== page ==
Embracing Downward Mobility

Written by Jordan Peacock : June 26, 2008

Last weekend I took the plunge.

After a long-needed heart-to-heart talk with my wife, about how we felt about the routines we had built, about the habits we had, about our priorities, the realization came that something was out of whack. This wasn’t a tremendous surprise, although some of my wife’s thoughts on the subject had been, but the slow understanding that there was a degree to which I was neglecting my family, and omitting untold good that was getting squeezed out of my life in my love of…well, materialism.

Let me expound.

Never having been one who has jumped on every technological bandwagon, I tended to wait trends out until I could pick out something reasonable that fit my needs. I’ve built my own computers from purchased parts, and built my operating systems using Linux as a backbone. My voluminous audio, comic and movie collections are digitized, and my news, writing, tv, phone, and half a dozen other things are consolidated in that black box.

On top of that black box is a smaller black box; a redundant array of disk drives, storing three terabytes of data. I’m running out of space on it. My audio collection is all lossless; as a former sound technician my ear is finicky, and the flexibility that the FLAC audio codec offers is unparalleled. I have tendrils deep in certain parts of the music industry, and am a strong proponent of indie labels such as Lujo Records and audiophile hangouts such as

My media consumption runs a fine line between enthusiasm and addiction. My time (as if “my time” is even truly mine) on the computer is often times put to better use in other ways. My education is continuing, my job is great, but I don’t have any enthusiasm for the life both are recommending.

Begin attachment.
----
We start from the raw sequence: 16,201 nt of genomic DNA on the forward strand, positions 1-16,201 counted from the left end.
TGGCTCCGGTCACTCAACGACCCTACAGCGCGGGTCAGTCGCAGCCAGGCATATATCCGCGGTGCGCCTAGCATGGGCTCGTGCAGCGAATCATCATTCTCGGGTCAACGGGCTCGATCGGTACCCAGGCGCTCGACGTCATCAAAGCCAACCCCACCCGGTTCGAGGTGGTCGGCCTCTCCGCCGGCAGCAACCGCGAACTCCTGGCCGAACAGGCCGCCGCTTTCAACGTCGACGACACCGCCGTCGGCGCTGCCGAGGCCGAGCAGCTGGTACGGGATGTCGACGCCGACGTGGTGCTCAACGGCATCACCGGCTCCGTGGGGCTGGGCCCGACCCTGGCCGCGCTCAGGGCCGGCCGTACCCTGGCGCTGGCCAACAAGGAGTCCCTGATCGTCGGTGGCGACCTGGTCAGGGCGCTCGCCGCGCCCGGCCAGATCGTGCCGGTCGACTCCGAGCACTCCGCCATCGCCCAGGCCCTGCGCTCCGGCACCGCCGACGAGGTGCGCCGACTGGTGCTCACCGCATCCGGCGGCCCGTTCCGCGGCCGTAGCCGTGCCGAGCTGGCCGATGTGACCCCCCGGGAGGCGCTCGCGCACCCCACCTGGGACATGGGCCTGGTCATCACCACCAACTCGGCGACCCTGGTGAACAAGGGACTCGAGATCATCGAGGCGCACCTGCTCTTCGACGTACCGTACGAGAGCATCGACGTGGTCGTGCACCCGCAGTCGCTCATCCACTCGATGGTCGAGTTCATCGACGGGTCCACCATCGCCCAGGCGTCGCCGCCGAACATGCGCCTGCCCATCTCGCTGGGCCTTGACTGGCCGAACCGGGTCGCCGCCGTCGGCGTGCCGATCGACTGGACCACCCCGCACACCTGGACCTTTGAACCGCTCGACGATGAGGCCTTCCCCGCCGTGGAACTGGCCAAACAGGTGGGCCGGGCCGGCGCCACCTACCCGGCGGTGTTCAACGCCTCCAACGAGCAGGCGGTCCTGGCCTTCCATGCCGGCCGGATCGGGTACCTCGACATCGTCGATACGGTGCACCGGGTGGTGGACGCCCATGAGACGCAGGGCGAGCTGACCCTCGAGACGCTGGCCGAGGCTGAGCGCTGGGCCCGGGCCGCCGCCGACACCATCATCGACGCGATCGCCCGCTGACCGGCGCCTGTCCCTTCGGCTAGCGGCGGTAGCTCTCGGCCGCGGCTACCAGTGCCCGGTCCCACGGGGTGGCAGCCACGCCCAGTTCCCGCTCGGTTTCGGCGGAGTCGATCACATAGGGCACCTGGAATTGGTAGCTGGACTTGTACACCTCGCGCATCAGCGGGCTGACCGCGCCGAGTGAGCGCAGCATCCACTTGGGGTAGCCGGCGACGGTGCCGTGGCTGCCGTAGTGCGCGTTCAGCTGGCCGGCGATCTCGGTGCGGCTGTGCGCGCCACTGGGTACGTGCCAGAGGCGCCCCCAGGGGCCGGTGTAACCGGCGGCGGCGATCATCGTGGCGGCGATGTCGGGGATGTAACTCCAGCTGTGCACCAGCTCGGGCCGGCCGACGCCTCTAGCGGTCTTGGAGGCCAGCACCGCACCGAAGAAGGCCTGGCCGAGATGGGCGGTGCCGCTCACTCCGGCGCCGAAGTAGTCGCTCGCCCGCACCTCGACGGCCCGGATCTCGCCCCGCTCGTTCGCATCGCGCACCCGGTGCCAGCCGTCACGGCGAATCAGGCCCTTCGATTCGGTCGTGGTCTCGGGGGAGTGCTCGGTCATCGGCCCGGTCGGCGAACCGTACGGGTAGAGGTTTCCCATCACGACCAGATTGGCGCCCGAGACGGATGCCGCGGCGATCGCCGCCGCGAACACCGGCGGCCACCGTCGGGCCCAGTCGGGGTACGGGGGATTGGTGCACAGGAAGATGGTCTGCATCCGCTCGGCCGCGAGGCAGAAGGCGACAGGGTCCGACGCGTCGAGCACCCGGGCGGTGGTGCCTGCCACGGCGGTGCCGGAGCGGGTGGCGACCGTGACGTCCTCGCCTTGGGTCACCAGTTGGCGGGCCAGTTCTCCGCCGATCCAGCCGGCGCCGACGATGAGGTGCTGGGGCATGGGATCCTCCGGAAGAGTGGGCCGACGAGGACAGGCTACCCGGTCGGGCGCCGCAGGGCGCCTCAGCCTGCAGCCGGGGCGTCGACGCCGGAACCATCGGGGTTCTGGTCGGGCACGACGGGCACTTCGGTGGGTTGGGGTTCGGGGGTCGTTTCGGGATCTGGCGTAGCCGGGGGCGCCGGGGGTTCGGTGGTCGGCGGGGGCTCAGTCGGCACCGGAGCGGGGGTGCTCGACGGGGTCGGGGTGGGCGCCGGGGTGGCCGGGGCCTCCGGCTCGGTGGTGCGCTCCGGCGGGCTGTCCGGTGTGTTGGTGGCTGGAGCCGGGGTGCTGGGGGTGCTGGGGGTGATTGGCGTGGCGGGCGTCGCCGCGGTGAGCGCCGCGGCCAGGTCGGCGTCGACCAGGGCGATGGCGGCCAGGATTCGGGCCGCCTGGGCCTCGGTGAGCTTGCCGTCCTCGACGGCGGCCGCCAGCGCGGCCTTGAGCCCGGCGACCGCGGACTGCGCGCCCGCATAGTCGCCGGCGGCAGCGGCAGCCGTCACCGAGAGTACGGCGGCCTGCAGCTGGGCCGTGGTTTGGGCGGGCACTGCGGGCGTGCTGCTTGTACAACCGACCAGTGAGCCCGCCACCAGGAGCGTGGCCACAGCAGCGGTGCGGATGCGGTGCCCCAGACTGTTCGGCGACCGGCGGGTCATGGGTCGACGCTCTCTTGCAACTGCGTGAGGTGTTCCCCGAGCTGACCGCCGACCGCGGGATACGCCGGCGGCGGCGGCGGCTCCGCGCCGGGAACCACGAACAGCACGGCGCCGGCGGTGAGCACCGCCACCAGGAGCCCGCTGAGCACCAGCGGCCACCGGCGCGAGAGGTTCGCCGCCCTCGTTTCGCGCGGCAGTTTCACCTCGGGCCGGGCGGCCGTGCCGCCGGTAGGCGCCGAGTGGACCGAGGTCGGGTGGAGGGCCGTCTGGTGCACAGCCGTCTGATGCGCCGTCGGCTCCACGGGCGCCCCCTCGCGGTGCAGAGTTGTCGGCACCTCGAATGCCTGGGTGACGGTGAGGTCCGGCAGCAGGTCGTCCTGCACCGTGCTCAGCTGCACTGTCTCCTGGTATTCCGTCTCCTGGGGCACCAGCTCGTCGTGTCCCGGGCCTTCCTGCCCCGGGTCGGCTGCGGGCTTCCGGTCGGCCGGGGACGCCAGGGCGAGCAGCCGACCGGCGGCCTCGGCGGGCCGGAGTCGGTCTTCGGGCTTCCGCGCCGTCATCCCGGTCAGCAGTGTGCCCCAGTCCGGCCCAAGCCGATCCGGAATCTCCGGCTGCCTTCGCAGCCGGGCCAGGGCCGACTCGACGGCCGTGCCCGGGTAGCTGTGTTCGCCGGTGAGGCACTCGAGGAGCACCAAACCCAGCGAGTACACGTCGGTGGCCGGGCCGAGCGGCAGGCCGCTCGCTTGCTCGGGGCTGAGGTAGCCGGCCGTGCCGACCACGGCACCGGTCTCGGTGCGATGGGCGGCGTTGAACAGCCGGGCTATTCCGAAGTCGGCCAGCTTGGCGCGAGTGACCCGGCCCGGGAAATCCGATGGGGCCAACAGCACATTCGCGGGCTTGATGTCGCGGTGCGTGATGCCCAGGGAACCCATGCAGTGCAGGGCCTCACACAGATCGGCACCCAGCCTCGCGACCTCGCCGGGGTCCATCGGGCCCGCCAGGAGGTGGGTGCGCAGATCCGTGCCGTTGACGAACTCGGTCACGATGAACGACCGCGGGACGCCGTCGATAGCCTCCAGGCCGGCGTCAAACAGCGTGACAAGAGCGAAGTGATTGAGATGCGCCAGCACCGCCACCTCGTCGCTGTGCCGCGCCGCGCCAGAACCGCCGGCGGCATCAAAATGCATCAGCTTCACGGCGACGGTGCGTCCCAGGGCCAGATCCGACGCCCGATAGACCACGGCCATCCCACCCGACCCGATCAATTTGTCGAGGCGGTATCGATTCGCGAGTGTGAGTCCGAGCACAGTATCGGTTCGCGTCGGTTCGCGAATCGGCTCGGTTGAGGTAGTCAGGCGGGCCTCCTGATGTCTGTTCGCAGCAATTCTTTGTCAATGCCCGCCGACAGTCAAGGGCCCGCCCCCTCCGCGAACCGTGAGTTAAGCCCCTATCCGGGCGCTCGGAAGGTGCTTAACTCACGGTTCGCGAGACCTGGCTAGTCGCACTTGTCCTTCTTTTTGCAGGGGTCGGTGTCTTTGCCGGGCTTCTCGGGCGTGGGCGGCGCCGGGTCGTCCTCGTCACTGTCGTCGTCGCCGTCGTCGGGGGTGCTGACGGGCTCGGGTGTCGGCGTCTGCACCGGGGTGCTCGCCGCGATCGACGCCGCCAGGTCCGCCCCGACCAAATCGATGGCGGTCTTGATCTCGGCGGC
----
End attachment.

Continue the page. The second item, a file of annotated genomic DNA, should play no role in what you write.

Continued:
I’m selling my computer and we’ll pay off my permanent residency and some outlying debt. I’m wrenched about what to do with my digital audio collection: at about two terabytes of lossless audio files, some extremely rare, it’s a waste to simply get rid of, and there are some I think I should keep, but the lot is not worth the time, concern, and expense. The hardware it’s on needs to go, at any rate. The Wii can probably go, although we’ll keep the TV for it’s DVD playback capabilities. Perhaps eventually we’ll rid ourselves of that as well, and simply use the remaining computer (my wife’s iMac).

I’m scared. The amount of time in my day that will be salvaged is substantial. The amount of things that are truly important: time with my wife, time with my daughter, time talking to friends, helping neighbors and my community…and money saved, debt paid, foreign aid, supporting friends in need, giving whenever asked….there is a lot that is possible if we only take the step.

But I’m so steeped in materialism that I honestly don’t clearly know where to go from here. When time is opened up for the possibility of a new way of living we shy away, the vast expanse of possibilities a dark and frightening forest rather than an open field, and we cling to the nearby fence for fear of freedom.

Deep breathes. I may not as easily escape this gravity well as I would like to think. Your prayers and ideas are coveted.


Author Bio:: Jordan Peacock lives and works in Minnesota with his beautiful wife and daughter. When not playing with technology or music, he’s writing comic books and wrapping up a university education.

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